Programmer often mistook copy constructors provided by various collection classes, as a mean to clone Collection e.g. List, Set, ArrayList, HashSet or any other implementation. What is worth remembering is that, copy constructor of Collection in Java only provides shallow copy and not deep copy, which means objects stored in both original List and cloned List will be same and point to same memory location in Java heap. One thing, which adds into this misconception is shallow copy of Collections with Immutable Objects. Since Immutable can't be changed, It's Ok even if two collections are pointing to same object. This is exactly the case of String contained in pool, update on one will not affect other. Problem arise, when we use Copy constructor of ArrayList to create a clone of List of Employees, where Employee is not Immutable. In this case, if original collection modifies an employee, that change will also reflect into cloned collection. Similarly if an employee is modified in cloned collection, it will also appeared as modified in original collection. This is not desirable, in almost all cases, clone should be independent of original object. Solution to avoid this problem is deep cloning of collection, which means recursively cloning object, until you reached to primitive or Immutable. In this article, we will take a look at one approach of deep copying Collection classes e.g. ArrayList or HashSet in Java. By the way, If you know difference between shallow copy and deep copy, it would be very easy to understand how deep cloning of collection works.
MQ Series Interview Questions and Answers are collection of some of the questions asked on various MQ implementation e.g. IBM WebSphere MQ, Active MQ or Sonic MQ from different core Java and Enterprise Java (JEE) interviews. Most of these questions are from websphere MQ as it's the one which is most popular in large organization, especially in finance domain. By the way messaging is a key aspect of any enterprise application and you will always see some form of messaging between different systems in a organization. For example, In finance world, most of the middle office to back office communication happens over messaging middle-ware like TIBCO or MQ Series. Its one of the popular Message Oriented Middleware used in Core Java and Enterprise Java application deployed on IBM WebSphere Server, which means if your organization is using IBM WebSphere as application server, you are likely see WebSphere MQ there. By the way that's not the only one messaging solution available, you have couple of choices depending upon requirement e.g. Tibco Rendezvous for high speed messaging, Tibco EMS for a JMS based messaging, mostly for durable messages and MQ series as well. It's long time I have written any article on messaging after my articles based on Tibco messaging, along with some Tibco Interview Questions e.g. difference between Tibco RV and Tibco EMS. In this messaging article, focus will on MQ Series and in particular WebSphere MQ. These 10 WebSphere MQ interview Question and Answers will certainly help you to prepare better for any Java interview which expect experience on MQ Series.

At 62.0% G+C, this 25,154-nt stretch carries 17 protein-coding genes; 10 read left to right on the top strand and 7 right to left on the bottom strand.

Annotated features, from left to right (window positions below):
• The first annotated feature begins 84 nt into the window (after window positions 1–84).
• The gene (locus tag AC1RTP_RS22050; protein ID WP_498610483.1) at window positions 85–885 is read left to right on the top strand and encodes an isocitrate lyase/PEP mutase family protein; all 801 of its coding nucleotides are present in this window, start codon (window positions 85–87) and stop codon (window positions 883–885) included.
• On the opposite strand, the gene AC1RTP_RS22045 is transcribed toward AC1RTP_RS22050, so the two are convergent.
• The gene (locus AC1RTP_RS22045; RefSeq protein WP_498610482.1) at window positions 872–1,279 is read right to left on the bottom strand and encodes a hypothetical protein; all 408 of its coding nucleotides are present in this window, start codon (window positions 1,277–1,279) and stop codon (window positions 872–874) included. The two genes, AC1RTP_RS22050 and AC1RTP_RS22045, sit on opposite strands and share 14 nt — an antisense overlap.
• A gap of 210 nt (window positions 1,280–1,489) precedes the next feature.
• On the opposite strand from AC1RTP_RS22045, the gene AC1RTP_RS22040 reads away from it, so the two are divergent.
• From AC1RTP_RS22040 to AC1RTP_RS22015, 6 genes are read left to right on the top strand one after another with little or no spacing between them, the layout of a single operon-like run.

Sometime knowledge of a specific Java feature can improve code quality, Covariant method overriding is one of such feature. Covariant method overriding was introduced in Java 5, but it seems it lost between other more powerful features of that release. Surprisingly not many Java programmer knows about Covariant overriding, including myself, until I read, one of the best Java book on Collection framework, Java Generics and Collection. Covariant method overriding helps to remove type casting on client side, by allowing you to return subtype of actually return type of overridden method. Covariant overriding can be really useful, while overriding methods which returns object e.g. clone() method. Since clone() return object every client needs to cast on to appropriate subclass, not any more. By using Java 5 covariant overriding, we can directly return subtype instead of object, as we will seen in examples of this article. This feature is not a star feature like Generics or Enum, but it's definitely something worth knowing, given overriding methods are integral part of Java programming. I have discussed a bit about this feature earlier in difference between overriding and overloading article, and here I will show couple of more examples to justify it's usage.